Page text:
The original cast, from 6 October 2017 through to 25 March 2018, featured Jack Mcmullen as 'Leonard Vole', Catherine Steadman as 'Romaine Vole', Patrick Godfrey as 'Mr Justice Wainwright', David Yelland as 'Sir Wilfrid Robarts QC' and Philip Franks as 'Mr Myers QC' with Richard Attlee, Elliot Balchin, Brig Bennett, Alexandra Guelff, Miranda Horn, Jon House, Jules Melvin, Roger Ringrose, Hywel Simons and Alex Stedman.
"The star of this production of Agatha Christie's second-most famous play - The Mousetrap is still running - is the novelty venue. It's staged in County Hall, over the river from the Houses of Parliament. You sit in leather bench seats polished by the bottoms of generations of councillors in a marble pillared, polygonal chamber of great splendour and pomp. It's the perfect substitute for the Old Bailey in this 1953 courtroom drama... Lucy Bailey directs this top-notch hokum with the sound of sawing violins, courtroom gasps, echoing calls from the court ushers and scary lighting. It gives a fresh theatricality to the more conventional 'I put it to you' grandstanding of the barristers and the procedural flummery of the court... Being by Agatha Christie, the play depends on a totally daft twist you don't see coming. But it's never once guilty of being boring. Verdict? A proper old-fashioned hit that really takes you to court." The Mail on Sunday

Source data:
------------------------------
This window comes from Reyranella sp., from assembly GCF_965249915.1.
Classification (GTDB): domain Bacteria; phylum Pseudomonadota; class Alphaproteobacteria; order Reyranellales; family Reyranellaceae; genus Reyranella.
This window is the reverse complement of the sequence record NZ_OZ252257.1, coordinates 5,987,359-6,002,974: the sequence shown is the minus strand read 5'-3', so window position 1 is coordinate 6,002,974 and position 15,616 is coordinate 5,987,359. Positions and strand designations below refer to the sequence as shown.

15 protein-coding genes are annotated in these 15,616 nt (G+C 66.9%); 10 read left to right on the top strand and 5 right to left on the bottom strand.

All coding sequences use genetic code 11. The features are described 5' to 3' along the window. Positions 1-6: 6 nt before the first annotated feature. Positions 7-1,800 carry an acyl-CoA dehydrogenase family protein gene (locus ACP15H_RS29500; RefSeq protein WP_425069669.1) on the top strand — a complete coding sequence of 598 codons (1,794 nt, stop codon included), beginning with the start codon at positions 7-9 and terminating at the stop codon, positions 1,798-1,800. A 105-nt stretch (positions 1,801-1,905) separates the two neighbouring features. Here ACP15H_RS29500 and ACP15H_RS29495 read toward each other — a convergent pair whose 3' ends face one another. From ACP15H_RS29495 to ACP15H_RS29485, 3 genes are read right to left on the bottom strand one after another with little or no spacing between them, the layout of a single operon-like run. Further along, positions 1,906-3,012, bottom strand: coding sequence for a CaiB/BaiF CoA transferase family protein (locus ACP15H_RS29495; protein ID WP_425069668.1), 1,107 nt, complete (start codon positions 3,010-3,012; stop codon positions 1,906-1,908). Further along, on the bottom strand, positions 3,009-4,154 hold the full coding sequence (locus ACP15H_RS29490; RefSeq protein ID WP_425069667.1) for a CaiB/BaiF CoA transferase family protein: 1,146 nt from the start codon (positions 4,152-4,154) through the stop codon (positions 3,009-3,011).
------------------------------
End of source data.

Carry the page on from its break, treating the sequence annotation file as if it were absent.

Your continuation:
"Witness For The Prosecution is given thrilling new life in Lucy Bailey's site-specific staging. The Council Chamber in which Ken Livingstone once held court is now Court Number One at the Old Bailey, where unemployed Leonard Vole stands trial for the murder of wealthy widow Emily French. When his German wife Romaine testifies against him, Vole's prospects look grim, but his barrister, Sir Wilfrid Robarts, has an ace up his sleeve. Bailey makes excellent use of the Chamber's central arena, in which the rival barristers trade quips and jibes as they examine witnesses, and the Chairman's seat, from which the Judge presides over proceedings with the perfect mixture of geniality and disdain." The Sunday Express
"If you are going to revive Agatha Christie's courtroom drama, it is a brilliant idea to stage it in the chamber of London's old County Hall, where the setting creates a sombre atmosphere for a 1950s murder trial in which young Leonard Vole will hang if found guilty. Whether the play, with its stilted dialogue, improbable twists and implausible characters, is worth reviving is another matter. Exploring the idea that an English jury will always prefer a Brit to an unreliable foreigner, Lucy Bailey's production has its moments... The verdict? The play is twaddle, m'lud." The Sunday Times
Witness for the Prosecution in London at County Hall previewed from 6 October 2017 and opened on 23 October 2017